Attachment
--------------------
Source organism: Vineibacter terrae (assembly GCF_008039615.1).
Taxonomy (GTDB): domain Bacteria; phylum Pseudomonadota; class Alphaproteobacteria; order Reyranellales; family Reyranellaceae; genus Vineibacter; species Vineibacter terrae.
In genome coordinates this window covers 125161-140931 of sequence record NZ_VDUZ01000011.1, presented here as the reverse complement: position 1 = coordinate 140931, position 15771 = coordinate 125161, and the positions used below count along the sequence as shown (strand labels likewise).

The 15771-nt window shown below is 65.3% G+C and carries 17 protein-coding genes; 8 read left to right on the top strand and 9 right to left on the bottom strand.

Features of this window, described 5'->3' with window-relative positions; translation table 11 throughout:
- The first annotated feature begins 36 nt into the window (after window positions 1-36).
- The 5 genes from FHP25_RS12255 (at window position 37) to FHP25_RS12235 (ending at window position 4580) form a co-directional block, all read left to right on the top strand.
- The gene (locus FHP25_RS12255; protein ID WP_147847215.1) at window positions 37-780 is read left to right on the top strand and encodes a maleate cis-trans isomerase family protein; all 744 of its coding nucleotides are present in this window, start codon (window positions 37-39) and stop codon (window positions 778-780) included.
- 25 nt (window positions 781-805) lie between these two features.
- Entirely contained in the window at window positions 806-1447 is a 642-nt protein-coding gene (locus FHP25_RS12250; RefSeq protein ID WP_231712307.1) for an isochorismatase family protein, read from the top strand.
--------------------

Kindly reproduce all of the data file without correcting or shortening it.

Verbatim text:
Source organism: Vineibacter terrae (assembly GCF_008039615.1).
Taxonomy (GTDB): domain Bacteria; phylum Pseudomonadota; class Alphaproteobacteria; order Reyranellales; family Reyranellaceae; genus Vineibacter; species Vineibacter terrae.
In genome coordinates this window covers 125161-140931 of sequence record NZ_VDUZ01000011.1, presented here as the reverse complement: position 1 = coordinate 140931, position 15771 = coordinate 125161, and the positions used below count along the sequence as shown (strand labels likewise).

The 15771-nt window shown below is 65.3% G+C and carries 17 protein-coding genes; 8 read left to right on the top strand and 9 right to left on the bottom strand.

Features of this window, described 5'->3' with window-relative positions; translation table 11 throughout:
- The first annotated feature begins 36 nt into the window (after window positions 1-36).
- The 5 genes from FHP25_RS12255 (at window position 37) to FHP25_RS12235 (ending at window position 4580) form a co-directional block, all read left to right on the top strand.
- The gene (locus FHP25_RS12255; protein ID WP_147847215.1) at window positions 37-780 is read left to right on the top strand and encodes a maleate cis-trans isomerase family protein; all 744 of its coding nucleotides are present in this window, start codon (window positions 37-39) and stop codon (window positions 778-780) included.
- 25 nt (window positions 781-805) lie between these two features.
- Entirely contained in the window at window positions 806-1447 is a 642-nt protein-coding gene (locus FHP25_RS12250; RefSeq protein ID WP_231712307.1) for an isochorismatase family protein, read from the top strand.